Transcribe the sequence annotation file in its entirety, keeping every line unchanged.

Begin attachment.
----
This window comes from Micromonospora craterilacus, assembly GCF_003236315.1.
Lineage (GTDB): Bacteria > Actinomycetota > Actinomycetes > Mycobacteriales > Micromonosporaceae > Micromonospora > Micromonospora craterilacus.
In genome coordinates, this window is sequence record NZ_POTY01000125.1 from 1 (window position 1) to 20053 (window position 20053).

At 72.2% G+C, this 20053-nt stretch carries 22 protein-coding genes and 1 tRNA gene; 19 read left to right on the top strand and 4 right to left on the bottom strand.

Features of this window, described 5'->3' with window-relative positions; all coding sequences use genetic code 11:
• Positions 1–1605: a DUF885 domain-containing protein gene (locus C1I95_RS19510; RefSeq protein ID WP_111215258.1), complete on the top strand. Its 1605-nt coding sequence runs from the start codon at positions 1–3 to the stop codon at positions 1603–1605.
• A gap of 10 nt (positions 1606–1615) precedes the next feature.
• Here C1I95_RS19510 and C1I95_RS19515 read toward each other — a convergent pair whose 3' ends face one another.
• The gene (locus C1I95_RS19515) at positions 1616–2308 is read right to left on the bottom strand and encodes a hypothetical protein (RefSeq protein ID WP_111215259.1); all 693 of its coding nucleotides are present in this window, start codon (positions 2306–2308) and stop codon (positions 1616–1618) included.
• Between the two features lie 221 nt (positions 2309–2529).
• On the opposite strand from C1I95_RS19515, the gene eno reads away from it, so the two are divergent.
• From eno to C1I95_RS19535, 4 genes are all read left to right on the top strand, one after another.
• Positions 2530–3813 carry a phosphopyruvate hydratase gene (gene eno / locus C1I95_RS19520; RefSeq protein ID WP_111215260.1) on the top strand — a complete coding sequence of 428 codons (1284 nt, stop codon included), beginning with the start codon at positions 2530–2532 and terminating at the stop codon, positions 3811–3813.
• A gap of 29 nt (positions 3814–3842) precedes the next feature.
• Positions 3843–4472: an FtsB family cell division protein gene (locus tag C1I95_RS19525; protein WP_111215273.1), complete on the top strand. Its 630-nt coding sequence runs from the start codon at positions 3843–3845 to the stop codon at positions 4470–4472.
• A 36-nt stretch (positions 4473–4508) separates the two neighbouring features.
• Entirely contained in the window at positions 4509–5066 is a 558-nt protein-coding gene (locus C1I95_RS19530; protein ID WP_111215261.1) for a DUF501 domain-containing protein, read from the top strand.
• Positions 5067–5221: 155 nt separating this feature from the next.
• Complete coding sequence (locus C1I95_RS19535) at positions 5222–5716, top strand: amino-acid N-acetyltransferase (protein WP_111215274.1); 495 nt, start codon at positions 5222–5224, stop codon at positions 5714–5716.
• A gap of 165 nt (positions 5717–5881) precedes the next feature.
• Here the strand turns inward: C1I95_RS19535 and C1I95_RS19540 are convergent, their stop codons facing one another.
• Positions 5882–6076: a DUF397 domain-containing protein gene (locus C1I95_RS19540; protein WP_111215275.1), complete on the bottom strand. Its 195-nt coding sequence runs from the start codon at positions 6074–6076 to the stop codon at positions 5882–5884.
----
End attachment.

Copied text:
This window comes from Micromonospora craterilacus, assembly GCF_003236315.1.
Lineage (GTDB): Bacteria > Actinomycetota > Actinomycetes > Mycobacteriales > Micromonosporaceae > Micromonospora > Micromonospora craterilacus.
In genome coordinates, this window is sequence record NZ_POTY01000125.1 from 1 (window position 1) to 20053 (window position 20053).

At 72.2% G+C, this 20053-nt stretch carries 22 protein-coding genes and 1 tRNA gene; 19 read left to right on the top strand and 4 right to left on the bottom strand.

Features of this window, described 5'->3' with window-relative positions; all coding sequences use genetic code 11:
• Positions 1–1605: a DUF885 domain-containing protein gene (locus C1I95_RS19510; RefSeq protein ID WP_111215258.1), complete on the top strand. Its 1605-nt coding sequence runs from the start codon at positions 1–3 to the stop codon at positions 1603–1605.
• A gap of 10 nt (positions 1606–1615) precedes the next feature.
• Here C1I95_RS19510 and C1I95_RS19515 read toward each other — a convergent pair whose 3' ends face one another.
• The gene (locus C1I95_RS19515) at positions 1616–2308 is read right to left on the bottom strand and encodes a hypothetical protein (RefSeq protein ID WP_111215259.1); all 693 of its coding nucleotides are present in this window, start codon (positions 2306–2308) and stop codon (positions 1616–1618) included.
• Between the two features lie 221 nt (positions 2309–2529).
• On the opposite strand from C1I95_RS19515, the gene eno reads away from it, so the two are divergent.
• From eno to C1I95_RS19535, 4 genes are all read left to right on the top strand, one after another.
• Positions 2530–3813 carry a phosphopyruvate hydratase gene (gene eno / locus C1I95_RS19520; RefSeq protein ID WP_111215260.1) on the top strand — a complete coding sequence of 428 codons (1284 nt, stop codon included), beginning with the start codon at positions 2530–2532 and terminating at the stop codon, positions 3811–3813.
• A gap of 29 nt (positions 3814–3842) precedes the next feature.
• Positions 3843–4472: an FtsB family cell division protein gene (locus tag C1I95_RS19525; protein WP_111215273.1), complete on the top strand. Its 630-nt coding sequence runs from the start codon at positions 3843–3845 to the stop codon at positions 4470–4472.
• A 36-nt stretch (positions 4473–4508) separates the two neighbouring features.
• Entirely contained in the window at positions 4509–5066 is a 558-nt protein-coding gene (locus C1I95_RS19530; protein ID WP_111215261.1) for a DUF501 domain-containing protein, read from the top strand.
• Positions 5067–5221: 155 nt separating this feature from the next.
• Complete coding sequence (locus C1I95_RS19535) at positions 5222–5716, top strand: amino-acid N-acetyltransferase (protein WP_111215274.1); 495 nt, start codon at positions 5222–5224, stop codon at positions 5714–5716.
• A gap of 165 nt (positions 5717–5881) precedes the next feature.
• Here the strand turns inward: C1I95_RS19535 and C1I95_RS19540 are convergent, their stop codons facing one another.
• Positions 5882–6076: a DUF397 domain-containing protein gene (locus C1I95_RS19540; protein WP_111215275.1), complete on the bottom strand. Its 195-nt coding sequence runs from the start codon at positions 6074–6076 to the stop codon at positions 5882–5884.